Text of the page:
Wednesday, July 31, 2013

An Examination of the Heart

“But the LORD said to Samuel, ‘Do not consider his appearance or his height, 
for I have rejected him. The LORD does not look at the things people look at. 
People look at the outward appearance, but the LORD looks at the heart.” 
1 Samuel 16:7 NIV

Growing up I was known as one of the little Biwer girls. It’s true, I was little for my size - always one of the shortest in my class and on the basketball court. And friend, perhaps you too have been defined by your size or looks. Will you join me as we discover our identity is not based on our appearance?

It has taken me years to understand this truth and at times I still fail and find myself defining who I am by the person I see in the mirror. How about you, who do you see when you look in the mirror? All too often the person I see is not the one God does. No, sometimes I still see “the little Biwer girl”, the one who thought she was too small and too weak to ever be good enough. The girl, who as a teenager was mistaken for a boy on the junior high basketball team. The child who looked at every one else and knew they were more beautiful than her.

Early on my walk of faith, I heard the phrase, “Broken and Beautiful,” but for a long time I felt I could only relate to the broken part. I could ask myself, "Who Am I?" "Broken!" Yes, that answer made sense! I've had a broken heart, broken dreams, broken relationships... You get the idea; I have been broken. Simply said, I've felt no good, incomplete, not good enough; sometimes these feelings resulted because of what was done to me and others because of things I'd done myself. The answer, broken, came as no surprise.

But it's the last word in the phrase that is hard to type as an answer to our question. "Who Am I?" "Beautiful." Honestly, the response I've mentally given to that statement for years is "yeah right, look at me!!"

I'm sure you'd agree, I had issues with my looks. But honestly this isn't a past tense struggle, I still do. God showed me the importance of dealing with this a few years ago, when my then almost 5 year old little girl sincerely said to me, "I’m not pretty." Like every Mom, I know my child is the cutest, but still her words hurt.

Especially the ones that followed my "yes you are" response; without a beat, my little Joy said, "you're just saying that." Honestly my heart broke because I knew how she felt, in my mind I'd probably said the same thing to my husband that very day. God directed me to speak His truth to her and as I did, He challenged me to believe it for myself!

And now, for the first time ever, I will say it: I am beautiful. It's hard for me to believe I just typed those words, but I'm finally at a place where it's harder not to believe God's Word.

Please read it for yourself -
“But the LORD said to Samuel, ‘Do not consider his appearance or his height, for I have rejected him. The LORD does not look at the things people look at. People look at the outward appearance, but the LORD looks at the heart.” 1 Samuel 16:7 NIV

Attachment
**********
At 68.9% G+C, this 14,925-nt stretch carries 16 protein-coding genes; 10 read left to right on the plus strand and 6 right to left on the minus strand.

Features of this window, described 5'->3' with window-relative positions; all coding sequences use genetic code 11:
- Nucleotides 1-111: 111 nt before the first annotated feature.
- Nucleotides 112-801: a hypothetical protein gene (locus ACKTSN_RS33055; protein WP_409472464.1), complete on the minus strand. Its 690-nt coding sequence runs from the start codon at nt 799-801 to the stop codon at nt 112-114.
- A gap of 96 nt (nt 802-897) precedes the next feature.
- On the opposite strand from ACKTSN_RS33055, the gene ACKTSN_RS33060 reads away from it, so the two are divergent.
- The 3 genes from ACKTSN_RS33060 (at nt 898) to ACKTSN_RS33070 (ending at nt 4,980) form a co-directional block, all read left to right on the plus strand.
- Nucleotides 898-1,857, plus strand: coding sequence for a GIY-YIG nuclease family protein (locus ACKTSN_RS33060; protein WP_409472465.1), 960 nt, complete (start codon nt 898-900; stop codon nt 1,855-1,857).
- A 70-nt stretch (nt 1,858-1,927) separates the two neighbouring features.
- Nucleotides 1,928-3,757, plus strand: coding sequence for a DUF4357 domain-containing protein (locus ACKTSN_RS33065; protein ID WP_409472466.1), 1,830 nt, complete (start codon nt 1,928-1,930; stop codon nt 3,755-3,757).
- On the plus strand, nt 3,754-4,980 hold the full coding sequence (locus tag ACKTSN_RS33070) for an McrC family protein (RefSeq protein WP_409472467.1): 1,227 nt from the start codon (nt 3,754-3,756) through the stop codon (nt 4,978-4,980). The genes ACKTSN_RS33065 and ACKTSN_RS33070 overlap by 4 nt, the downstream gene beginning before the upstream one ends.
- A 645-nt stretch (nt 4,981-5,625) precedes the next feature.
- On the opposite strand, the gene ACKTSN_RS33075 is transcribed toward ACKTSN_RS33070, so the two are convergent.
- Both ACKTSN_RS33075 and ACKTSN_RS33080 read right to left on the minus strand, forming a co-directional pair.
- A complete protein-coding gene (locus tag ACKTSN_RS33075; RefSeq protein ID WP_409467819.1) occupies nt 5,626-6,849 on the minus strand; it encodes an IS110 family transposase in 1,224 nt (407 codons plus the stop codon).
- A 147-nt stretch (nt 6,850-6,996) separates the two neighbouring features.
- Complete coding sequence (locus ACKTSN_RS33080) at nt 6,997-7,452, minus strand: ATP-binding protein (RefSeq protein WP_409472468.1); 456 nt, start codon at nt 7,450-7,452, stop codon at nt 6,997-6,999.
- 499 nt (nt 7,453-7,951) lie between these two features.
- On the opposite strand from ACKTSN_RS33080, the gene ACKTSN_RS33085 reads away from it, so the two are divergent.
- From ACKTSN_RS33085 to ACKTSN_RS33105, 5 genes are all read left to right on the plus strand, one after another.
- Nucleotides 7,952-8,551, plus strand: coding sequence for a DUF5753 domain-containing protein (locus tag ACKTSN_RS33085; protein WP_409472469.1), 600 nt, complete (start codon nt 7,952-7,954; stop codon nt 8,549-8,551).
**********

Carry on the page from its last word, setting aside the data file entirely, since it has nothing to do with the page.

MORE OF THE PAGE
Samuel is in the process of anointing the next king when he hears these words. The LORD has sent him to Jesse and instructed him to anoint one of his sons as king. So he arrives and sees Eliab, the first born son. One we can assume was the biggest and strongest, the natural leader, an obvious choice for king, but the Lord says otherwise.

Let us look a bit deeper at the words Samuel hears, “Do not consider his appearance or his height.” Doesn't this contradict the message of society? The nearest magazine or next television commercial will tell you and me who we are is how we look. The world often quickly determines our worth based on our appearance. When we are surrounded by this it can be easy to develop the same way of thinking and label ourselves as the little one, the big one or the ugly one.

So let’s go back to the verse, “The LORD does not look at things people look at.” Take a minute and think about this, what do people look at? Better yet, what do you look at? Take a minute and go to a mirror, what do you see? Hair that’s a mess, teeth that are crooked or a nose that’s too big?

I don’t know what you saw, but there were things I didn’t like. Physical traits that have bothered me and wrongly defined me for years. Some that I could improve, others that will never change, but all part of my outward appearance. The side people see. The side that is important, needs to be addressed and is part of who I am, but the side that all too often is our focus, but never God’s.

Remember what the Lord looks at, He looks at the heart. Isn’t it interesting to think He looks at the thing that no one else can see? Granted this verse isn’t referring to the beating organ in our chest, but what Samuel is being reminded of is God knows our thoughts and intentions. He sees past our good looks and nice smiles all the while overlooking the extra pounds and crooked teeth, the One who makes our heart beat understands the motives of our heart.

Perhaps we should do another exercise…this time we don’t need a mirror, but instead I encourage you to bow your head in prayer. Close your eyes, remember God doesn’t look at the outer appearance, and ask God to look at you and tell you what and who He sees.

If you’re not sure how to begin, pray the words of Psalm 26, “Test me Lord and try me, examine my heart and my mind.” Be still and listen to what He has to say. Take time and write down what He whispers to your heart.

Perhaps this exercise is just as difficult as looking in the mirror, maybe even more painful as we pause long enough to be convicted, but friend remember there is purpose in the pain. God convicts us of things to make us better, to help us change and become who He made us to be.

Friend, I’ll be honest the report the great physician gave me didn’t make me feel real good. I heard things like: sometimes I look at you and see selfishness, other times it’s laziness and there are moments when I see one who’s too quick to doubt. Not exactly the happy, uplifting little exercise I expected.